THRUST – Fist Held High / Reincarnation
Anyone remember the early Metal Massacre series of records that gave the world their first exposure to up and comers developing in the underground? Outside of the expected California and New York bands given a chance to expose their wares, we would often get a lot of Illinois bands, like the following traditional metal act Thrust who appeared on Volume 4 with "Destructer". As a result, Metal Blade would sign the band for the release of the "Fist Held High" record, before cross country moves, lineup shifts, and a stylistic change would be the demise of the group.
So what we have here is a special 2 CD package that consists of that original 8 song album, 4 live tracks and the "Destructer" track from Metal Massacre 4 on the first record – plus an 18 song follow up that intermingles the planned second album (10 tracks) with other demos that never were officially released during the band’s first incarnation. Thrust early on in their career was a US traditional metal act – very focused on assaulting the senses with their brand of Priest meets Accept oriented riffing and tempos. An 8 minute song like "Freedom Fighters" wins me over because of the doom drum march and John Bonata’s one of a kind vocal command and screeching abilities. "Thrasher" and "Posers Will Die" typify that early 80’s, take no prisoners attitude in both the music and lyrics – Thrust determined to prove that America could also develop potent traditional metal.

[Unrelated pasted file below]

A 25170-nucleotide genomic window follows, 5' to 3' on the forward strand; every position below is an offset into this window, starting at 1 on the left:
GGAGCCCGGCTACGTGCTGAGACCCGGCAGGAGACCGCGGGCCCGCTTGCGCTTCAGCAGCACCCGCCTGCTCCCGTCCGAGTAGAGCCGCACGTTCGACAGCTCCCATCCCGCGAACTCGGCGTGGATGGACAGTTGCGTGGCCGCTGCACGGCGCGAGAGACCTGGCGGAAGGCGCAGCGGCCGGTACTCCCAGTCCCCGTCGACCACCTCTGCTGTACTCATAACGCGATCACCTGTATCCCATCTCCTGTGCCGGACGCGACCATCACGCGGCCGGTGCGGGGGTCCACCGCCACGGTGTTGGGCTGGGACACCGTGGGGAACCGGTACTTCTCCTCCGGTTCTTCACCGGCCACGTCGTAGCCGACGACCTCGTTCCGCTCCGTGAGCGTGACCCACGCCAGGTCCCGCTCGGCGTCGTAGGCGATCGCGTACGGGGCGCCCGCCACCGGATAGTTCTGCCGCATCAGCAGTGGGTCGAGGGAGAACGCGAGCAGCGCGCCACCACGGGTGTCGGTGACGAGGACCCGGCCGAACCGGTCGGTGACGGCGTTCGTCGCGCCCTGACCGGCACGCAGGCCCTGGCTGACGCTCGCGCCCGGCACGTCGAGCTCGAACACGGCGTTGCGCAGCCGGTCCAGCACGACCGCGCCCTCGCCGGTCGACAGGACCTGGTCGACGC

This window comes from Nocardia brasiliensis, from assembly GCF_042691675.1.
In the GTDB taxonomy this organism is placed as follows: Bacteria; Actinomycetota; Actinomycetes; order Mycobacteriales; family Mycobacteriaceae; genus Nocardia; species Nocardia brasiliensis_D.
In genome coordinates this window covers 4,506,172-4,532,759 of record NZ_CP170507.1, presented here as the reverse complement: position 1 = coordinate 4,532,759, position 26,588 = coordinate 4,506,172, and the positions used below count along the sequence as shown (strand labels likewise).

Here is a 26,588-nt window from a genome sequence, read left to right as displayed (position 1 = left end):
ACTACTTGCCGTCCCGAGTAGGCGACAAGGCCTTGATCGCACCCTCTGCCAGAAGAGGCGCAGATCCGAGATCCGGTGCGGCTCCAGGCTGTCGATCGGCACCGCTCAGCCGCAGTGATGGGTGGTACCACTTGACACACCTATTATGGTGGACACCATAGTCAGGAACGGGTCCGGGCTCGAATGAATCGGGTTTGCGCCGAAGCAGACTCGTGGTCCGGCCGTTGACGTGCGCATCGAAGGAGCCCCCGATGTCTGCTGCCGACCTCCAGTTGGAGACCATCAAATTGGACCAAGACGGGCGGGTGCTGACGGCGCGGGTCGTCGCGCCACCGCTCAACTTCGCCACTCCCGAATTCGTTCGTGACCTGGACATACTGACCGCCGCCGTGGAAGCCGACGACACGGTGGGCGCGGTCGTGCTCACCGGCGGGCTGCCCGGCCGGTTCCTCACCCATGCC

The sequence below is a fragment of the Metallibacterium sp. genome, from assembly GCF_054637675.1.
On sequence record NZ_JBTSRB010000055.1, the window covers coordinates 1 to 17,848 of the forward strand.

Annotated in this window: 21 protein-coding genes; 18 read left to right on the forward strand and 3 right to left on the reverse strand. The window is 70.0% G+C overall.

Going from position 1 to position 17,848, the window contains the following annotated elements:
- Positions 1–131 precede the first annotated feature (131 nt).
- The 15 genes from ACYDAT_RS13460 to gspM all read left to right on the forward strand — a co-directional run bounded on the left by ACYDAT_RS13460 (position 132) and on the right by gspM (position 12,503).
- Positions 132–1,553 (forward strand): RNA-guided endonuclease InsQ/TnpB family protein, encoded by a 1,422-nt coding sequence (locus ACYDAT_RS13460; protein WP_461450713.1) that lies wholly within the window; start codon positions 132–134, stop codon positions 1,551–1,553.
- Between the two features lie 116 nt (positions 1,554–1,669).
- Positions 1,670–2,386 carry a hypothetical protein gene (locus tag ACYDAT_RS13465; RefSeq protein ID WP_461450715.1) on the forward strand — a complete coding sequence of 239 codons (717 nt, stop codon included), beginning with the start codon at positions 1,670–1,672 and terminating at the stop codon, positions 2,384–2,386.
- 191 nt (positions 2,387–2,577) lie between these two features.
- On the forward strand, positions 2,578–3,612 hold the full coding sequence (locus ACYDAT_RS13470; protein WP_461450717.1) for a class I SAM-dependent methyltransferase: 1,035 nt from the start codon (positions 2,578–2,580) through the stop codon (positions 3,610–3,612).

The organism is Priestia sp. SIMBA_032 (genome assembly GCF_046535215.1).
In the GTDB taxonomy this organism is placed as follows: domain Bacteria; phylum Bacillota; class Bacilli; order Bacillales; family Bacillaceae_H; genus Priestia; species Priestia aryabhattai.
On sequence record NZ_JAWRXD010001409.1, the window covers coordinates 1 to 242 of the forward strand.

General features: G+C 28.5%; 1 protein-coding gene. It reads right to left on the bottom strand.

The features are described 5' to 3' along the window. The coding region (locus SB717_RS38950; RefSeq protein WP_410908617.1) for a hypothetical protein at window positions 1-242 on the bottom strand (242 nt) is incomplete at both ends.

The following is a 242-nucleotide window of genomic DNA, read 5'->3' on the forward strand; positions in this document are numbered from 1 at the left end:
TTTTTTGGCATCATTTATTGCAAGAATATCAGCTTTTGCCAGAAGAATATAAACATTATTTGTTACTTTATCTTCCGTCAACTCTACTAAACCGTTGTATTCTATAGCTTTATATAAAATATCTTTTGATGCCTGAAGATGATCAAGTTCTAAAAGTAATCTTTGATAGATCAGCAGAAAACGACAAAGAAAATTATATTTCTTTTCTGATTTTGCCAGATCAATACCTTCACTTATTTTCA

"Reincarnation" at heart straddles the lines between what the band were trying to do on "Fist Held High" but also falling in line with a lot of the Sunset Strip hard rock scene that was blossoming at the time. Simpler rhythms, obvious attention to hooks, and melodies more in line with say Ratt or Jackyl than anything Halford or Dickinson related. The ‘hush-hush’ refrains in "Scream Girl Scream" or obvious swanky bluesy riffs for "Get Crazy" just speak volumes of a band wanting to fit in instead of sticking to their guns. Hearing some of the latter demos such as "Psycho Killer" is a treat, as long as you understand the primitive production quality of the material at hand.
Historical documents are nice because they fill in the gaps of artists who maybe had their peak at a time when major label bands ruled the landscape. I much prefer this as a one disc offering over the two CD package.